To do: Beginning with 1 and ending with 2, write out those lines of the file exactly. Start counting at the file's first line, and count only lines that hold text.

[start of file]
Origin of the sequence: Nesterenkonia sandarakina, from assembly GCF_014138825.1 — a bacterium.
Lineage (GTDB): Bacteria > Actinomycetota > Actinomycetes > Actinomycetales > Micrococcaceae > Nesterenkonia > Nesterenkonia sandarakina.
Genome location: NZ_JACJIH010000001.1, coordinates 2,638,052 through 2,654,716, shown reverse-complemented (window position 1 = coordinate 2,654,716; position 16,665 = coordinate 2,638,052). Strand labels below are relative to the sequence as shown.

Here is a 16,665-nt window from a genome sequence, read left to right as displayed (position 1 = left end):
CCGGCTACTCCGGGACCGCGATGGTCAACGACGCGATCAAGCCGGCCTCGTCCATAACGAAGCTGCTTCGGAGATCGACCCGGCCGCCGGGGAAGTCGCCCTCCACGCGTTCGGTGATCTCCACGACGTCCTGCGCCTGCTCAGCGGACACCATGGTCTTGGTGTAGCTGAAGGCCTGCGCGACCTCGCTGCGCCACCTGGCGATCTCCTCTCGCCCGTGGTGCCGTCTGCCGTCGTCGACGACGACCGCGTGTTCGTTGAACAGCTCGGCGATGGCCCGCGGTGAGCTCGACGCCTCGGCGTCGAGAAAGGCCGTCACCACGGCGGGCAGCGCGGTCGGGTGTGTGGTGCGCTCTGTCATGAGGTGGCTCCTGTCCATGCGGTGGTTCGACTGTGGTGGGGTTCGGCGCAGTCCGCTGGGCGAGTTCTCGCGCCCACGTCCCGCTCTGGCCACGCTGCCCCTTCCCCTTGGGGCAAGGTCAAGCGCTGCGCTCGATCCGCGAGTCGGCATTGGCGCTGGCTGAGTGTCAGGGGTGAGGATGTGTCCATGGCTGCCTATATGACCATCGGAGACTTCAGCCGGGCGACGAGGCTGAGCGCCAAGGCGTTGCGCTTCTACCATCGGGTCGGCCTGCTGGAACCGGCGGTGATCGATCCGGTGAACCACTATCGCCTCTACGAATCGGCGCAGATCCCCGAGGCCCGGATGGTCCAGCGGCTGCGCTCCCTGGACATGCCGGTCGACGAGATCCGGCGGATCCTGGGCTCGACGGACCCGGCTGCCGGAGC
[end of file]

Origin of the sequence: Nesterenkonia sandarakina, from assembly GCF_014138825.1 — a bacterium.
Lineage (GTDB): Bacteria > Actinomycetota > Actinomycetes > Actinomycetales > Micrococcaceae > Nesterenkonia > Nesterenkonia sandarakina.